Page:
• growth and development
  • policy

Published Papers (2 papers)

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Research

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Open AccessArticle
Relationships between Dietary Patterns and Indices of Arterial Stiffness and Central Arterial Wave Reflection in 9–11-Year-Old Children
Children 2020, 7(6), 66; https://doi.org/10.3390/children7060066 - 25 Jun 2020
Abstract
Arterial stiffness is an important marker of vascular damage and a strong predictor of cardiovascular diseases (CVD). Given that pathophysiological processes leading to an increased arterial stiffness begin during childhood, the aim of this clustered observational study was to determine the relationship between [...] Read more.
Arterial stiffness is an important marker of vascular damage and a strong predictor of cardiovascular diseases (CVD). Given that pathophysiological processes leading to an increased arterial stiffness begin during childhood, the aim of this clustered observational study was to determine the relationship between modifiable factors including dietary patterns and indices of aortic arterial stiffness and wave reflection in 9–11-year-old children. Data collection was conducted between April and December 2015 in 17 primary schools in Dunedin, New Zealand. Dietary data were collected using a previously validated food frequency questionnaire and identified using principal component analysis method. Arterial stiffness (carotid-femoral pulse wave velocity, PWV) and central arterial wave reflection (augmentation index, AIx) were measured using the SphygmoCor XCEL system (Atcor Medical, Sydney, Australia). Complete data for PWV and AIx analyses were available for 389 and 337 children, respectively. The mean age of children was 9.7 ± 0.7 years, 49.0% were girls and 76.0% were classified as “normal weight”. The two identified dietary patterns were “Snacks” and “Fruit and Vegetables”. Mean PWV and AIx were 5.8 ± 0.8 m/s and −2.1 ± 14.1%, respectively. There were no clinically meaningful relationships between the identified dietary pattern scores and either PWV or AIx in 9–11-year-old children. Full article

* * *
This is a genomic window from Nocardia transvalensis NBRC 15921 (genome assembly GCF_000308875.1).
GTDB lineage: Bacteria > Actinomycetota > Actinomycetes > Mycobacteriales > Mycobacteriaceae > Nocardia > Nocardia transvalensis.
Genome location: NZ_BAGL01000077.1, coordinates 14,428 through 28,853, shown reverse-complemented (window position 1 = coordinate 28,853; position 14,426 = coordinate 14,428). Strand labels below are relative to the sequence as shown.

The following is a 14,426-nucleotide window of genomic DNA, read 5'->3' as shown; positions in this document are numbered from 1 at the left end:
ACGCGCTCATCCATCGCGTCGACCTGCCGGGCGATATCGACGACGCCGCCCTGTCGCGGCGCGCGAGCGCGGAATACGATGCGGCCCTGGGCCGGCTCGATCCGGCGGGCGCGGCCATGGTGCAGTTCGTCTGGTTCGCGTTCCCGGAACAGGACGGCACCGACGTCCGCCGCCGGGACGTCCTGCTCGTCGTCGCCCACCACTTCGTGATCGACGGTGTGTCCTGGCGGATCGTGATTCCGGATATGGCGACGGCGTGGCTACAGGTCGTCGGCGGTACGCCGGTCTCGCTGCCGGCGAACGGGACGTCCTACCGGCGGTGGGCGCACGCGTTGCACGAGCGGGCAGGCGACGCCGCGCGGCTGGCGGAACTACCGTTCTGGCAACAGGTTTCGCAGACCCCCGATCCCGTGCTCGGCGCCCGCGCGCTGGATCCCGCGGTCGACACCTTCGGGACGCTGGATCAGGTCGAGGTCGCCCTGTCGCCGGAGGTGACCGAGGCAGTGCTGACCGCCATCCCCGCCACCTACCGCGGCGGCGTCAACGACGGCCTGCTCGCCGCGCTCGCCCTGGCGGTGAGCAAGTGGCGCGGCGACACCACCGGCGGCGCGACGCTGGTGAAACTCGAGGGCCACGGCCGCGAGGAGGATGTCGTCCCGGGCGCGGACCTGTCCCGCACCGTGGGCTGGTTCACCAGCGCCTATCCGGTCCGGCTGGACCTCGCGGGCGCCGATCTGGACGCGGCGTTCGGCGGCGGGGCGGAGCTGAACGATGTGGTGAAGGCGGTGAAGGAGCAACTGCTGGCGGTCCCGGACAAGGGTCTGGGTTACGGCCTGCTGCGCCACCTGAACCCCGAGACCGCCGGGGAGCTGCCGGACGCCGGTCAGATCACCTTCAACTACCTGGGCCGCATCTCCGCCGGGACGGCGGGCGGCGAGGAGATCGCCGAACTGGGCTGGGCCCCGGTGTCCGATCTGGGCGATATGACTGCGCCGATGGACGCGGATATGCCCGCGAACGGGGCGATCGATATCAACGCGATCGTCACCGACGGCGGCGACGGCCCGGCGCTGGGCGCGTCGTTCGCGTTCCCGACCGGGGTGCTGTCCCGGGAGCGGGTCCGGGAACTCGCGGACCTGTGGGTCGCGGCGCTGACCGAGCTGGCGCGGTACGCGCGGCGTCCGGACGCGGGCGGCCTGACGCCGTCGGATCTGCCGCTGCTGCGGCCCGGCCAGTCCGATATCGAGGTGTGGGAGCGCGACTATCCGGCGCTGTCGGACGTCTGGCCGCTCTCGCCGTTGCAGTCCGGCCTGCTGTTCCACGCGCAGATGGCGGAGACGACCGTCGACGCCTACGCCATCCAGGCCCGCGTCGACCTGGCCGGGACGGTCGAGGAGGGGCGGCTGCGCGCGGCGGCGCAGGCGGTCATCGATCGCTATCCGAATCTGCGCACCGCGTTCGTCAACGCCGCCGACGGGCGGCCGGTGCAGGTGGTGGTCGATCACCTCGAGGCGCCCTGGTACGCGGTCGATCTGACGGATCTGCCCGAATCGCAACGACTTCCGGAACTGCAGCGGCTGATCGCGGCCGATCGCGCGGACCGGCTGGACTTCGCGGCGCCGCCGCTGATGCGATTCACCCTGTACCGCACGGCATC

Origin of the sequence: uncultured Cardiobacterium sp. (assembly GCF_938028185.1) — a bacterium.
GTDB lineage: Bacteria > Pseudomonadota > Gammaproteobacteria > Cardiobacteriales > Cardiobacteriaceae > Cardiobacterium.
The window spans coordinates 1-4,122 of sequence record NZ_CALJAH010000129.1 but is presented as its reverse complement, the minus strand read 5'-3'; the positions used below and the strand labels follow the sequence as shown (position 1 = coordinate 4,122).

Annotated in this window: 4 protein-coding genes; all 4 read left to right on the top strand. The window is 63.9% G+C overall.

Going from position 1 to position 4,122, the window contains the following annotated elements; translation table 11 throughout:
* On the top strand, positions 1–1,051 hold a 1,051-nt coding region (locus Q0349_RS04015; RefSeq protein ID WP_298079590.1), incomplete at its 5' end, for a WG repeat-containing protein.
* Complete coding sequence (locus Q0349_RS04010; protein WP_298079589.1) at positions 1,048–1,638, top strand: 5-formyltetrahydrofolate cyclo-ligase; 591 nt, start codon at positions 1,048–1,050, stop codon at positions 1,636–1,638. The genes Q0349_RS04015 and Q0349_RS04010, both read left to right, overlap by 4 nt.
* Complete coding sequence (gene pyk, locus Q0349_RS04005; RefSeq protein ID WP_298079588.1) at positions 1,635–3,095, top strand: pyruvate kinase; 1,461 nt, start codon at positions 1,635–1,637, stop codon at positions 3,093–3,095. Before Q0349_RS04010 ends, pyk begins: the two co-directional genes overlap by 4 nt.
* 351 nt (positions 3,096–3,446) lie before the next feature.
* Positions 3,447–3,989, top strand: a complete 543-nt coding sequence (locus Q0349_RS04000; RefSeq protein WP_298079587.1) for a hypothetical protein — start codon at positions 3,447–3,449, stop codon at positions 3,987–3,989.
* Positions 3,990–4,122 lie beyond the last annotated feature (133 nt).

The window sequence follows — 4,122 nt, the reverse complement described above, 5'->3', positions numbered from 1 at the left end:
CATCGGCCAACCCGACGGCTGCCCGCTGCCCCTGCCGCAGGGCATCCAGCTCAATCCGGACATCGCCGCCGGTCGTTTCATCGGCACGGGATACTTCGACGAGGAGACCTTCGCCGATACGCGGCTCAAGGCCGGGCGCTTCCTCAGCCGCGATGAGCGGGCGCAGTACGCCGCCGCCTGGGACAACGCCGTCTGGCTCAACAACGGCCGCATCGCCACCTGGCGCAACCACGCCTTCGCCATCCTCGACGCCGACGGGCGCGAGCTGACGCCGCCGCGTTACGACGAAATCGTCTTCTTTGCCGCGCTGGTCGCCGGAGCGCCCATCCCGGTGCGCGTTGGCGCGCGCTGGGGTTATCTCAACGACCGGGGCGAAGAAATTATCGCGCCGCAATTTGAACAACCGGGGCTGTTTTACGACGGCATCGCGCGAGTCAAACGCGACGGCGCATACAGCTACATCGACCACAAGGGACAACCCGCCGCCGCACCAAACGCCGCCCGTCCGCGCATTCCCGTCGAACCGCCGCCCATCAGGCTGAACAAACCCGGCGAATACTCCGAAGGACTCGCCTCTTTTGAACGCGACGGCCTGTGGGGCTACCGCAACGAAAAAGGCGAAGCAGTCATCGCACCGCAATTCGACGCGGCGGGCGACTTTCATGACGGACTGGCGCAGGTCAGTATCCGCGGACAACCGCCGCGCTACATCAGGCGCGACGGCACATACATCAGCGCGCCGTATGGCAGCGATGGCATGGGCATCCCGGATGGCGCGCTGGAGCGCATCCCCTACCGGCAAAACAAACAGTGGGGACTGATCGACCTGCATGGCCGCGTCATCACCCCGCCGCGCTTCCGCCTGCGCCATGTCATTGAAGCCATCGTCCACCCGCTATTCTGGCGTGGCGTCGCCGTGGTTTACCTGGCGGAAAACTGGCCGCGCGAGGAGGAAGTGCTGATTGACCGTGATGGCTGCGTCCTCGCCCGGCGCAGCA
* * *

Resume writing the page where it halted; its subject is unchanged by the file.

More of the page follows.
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Open AccessCommentary
COVID-19 Impact on Behaviors across the 24-Hour Day in Children and Adolescents: Physical Activity, Sedentary Behavior, and Sleep
Children 2020, 7(9), 138; https://doi.org/10.3390/children7090138 - 16 Sep 2020
Abstract
In the wake of the COVID-19 pandemic, social restrictions to contain the spread of the virus have disrupted behaviors across the 24-h day including physical activity, sedentary behavior, and sleep among children (5–12 years old) and adolescents (13–17 years old). Preliminary evidence reports [...] Read more.
In the wake of the COVID-19 pandemic, social restrictions to contain the spread of the virus have disrupted behaviors across the 24-h day including physical activity, sedentary behavior, and sleep among children (5–12 years old) and adolescents (13–17 years old). Preliminary evidence reports significant decreases in physical activity, increases in sedentary behavior, and disrupted sleep schedules/sleep quality in children and adolescents. This commentary discusses the impact of COVID-19-related restrictions on behaviors across the 24-h day in children and adolescents. Furthermore, we suggest recommendations through the lens of a socio-ecological model to provide strategies for lasting behavior change to insure the health and well-being of children and adolescents during the COVID-19 pandemic. Full article